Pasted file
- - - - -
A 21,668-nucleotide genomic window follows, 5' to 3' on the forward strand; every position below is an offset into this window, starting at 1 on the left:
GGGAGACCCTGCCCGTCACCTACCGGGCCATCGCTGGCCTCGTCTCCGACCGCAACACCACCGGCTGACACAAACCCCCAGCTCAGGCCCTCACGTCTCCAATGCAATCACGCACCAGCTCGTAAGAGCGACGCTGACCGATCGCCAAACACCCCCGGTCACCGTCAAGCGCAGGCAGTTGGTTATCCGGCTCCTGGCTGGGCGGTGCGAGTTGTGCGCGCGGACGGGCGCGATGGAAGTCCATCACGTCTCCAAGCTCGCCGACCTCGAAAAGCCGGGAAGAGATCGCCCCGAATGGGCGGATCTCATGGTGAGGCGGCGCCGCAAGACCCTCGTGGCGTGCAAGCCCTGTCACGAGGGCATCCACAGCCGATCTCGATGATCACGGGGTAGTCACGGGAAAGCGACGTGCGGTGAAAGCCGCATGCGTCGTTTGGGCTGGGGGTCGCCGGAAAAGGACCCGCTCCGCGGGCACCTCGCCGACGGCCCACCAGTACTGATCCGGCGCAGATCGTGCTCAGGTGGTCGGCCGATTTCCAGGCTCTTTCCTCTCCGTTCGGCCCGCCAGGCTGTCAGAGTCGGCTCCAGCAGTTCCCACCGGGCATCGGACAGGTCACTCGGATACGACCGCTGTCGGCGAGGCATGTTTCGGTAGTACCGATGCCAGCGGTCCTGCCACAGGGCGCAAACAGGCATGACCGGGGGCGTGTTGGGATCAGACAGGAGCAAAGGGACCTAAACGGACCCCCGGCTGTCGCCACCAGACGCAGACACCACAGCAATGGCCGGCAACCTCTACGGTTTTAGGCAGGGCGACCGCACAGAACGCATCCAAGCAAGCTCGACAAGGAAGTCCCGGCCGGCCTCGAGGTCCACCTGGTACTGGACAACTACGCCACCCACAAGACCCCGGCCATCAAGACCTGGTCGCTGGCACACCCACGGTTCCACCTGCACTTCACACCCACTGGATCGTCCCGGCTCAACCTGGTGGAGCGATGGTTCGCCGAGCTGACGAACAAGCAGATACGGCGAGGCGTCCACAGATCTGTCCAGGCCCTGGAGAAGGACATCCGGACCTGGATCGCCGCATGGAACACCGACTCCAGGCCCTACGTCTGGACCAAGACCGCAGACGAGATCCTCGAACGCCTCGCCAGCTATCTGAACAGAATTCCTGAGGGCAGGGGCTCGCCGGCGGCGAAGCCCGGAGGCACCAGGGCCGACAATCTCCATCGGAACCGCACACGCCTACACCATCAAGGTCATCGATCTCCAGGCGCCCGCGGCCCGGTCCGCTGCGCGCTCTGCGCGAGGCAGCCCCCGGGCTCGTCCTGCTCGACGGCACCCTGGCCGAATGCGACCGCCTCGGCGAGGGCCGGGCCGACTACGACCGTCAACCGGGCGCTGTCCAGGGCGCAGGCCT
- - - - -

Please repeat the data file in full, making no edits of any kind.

A 21,668-nucleotide genomic window follows, 5' to 3' on the forward strand; every position below is an offset into this window, starting at 1 on the left:
GGGAGACCCTGCCCGTCACCTACCGGGCCATCGCTGGCCTCGTCTCCGACCGCAACACCACCGGCTGACACAAACCCCCAGCTCAGGCCCTCACGTCTCCAATGCAATCACGCACCAGCTCGTAAGAGCGACGCTGACCGATCGCCAAACACCCCCGGTCACCGTCAAGCGCAGGCAGTTGGTTATCCGGCTCCTGGCTGGGCGGTGCGAGTTGTGCGCGCGGACGGGCGCGATGGAAGTCCATCACGTCTCCAAGCTCGCCGACCTCGAAAAGCCGGGAAGAGATCGCCCCGAATGGGCGGATCTCATGGTGAGGCGGCGCCGCAAGACCCTCGTGGCGTGCAAGCCCTGTCACGAGGGCATCCACAGCCGATCTCGATGATCACGGGGTAGTCACGGGAAAGCGACGTGCGGTGAAAGCCGCATGCGTCGTTTGGGCTGGGGGTCGCCGGAAAAGGACCCGCTCCGCGGGCACCTCGCCGACGGCCCACCAGTACTGATCCGGCGCAGATCGTGCTCAGGTGGTCGGCCGATTTCCAGGCTCTTTCCTCTCCGTTCGGCCCGCCAGGCTGTCAGAGTCGGCTCCAGCAGTTCCCACCGGGCATCGGACAGGTCACTCGGATACGACCGCTGTCGGCGAGGCATGTTTCGGTAGTACCGATGCCAGCGGTCCTGCCACAGGGCGCAAACAGGCATGACCGGGGGCGTGTTGGGATCAGACAGGAGCAAAGGGACCTAAACGGACCCCCGGCTGTCGCCACCAGACGCAGACACCACAGCAATGGCCGGCAACCTCTACGGTTTTAGGCAGGGCGACCGCACAGAACGCATCCAAGCAAGCTCGACAAGGAAGTCCCGGCCGGCCTCGAGGTCCACCTGGTACTGGACAACTACGCCACCCACAAGACCCCGGCCATCAAGACCTGGTCGCTGGCACACCCACGGTTCCACCTGCACTTCACACCCACTGGATCGTCCCGGCTCAACCTGGTGGAGCGATGGTTCGCCGAGCTGACGAACAAGCAGATACGGCGAGGCGTCCACAGATCTGTCCAGGCCCTGGAGAAGGACATCCGGACCTGGATCGCCGCATGGAACACCGACTCCAGGCCCTACGTCTGGACCAAGACCGCAGACGAGATCCTCGAACGCCTCGCCAGCTATCTGAACAGAATTCCTGAGGGCAGGGGCTCGCCGGCGGCGAAGCCCGGAGGCACCAGGGCCGACAATCTCCATCGGAACCGCACACGCCTACACCATCAAGGTCATCGATCTCCAGGCGCCCGCGGCCCGGTCCGCTGCGCGCTCTGCGCGAGGCAGCCCCCGGGCTCGTCCTGCTCGACGGCACCCTGGCCGAATGCGACCGCCTCGGCGAGGGCCGGGCCGACTACGACCGTCAACCGGGCGCTGTCCAGGGCGCAGGCCT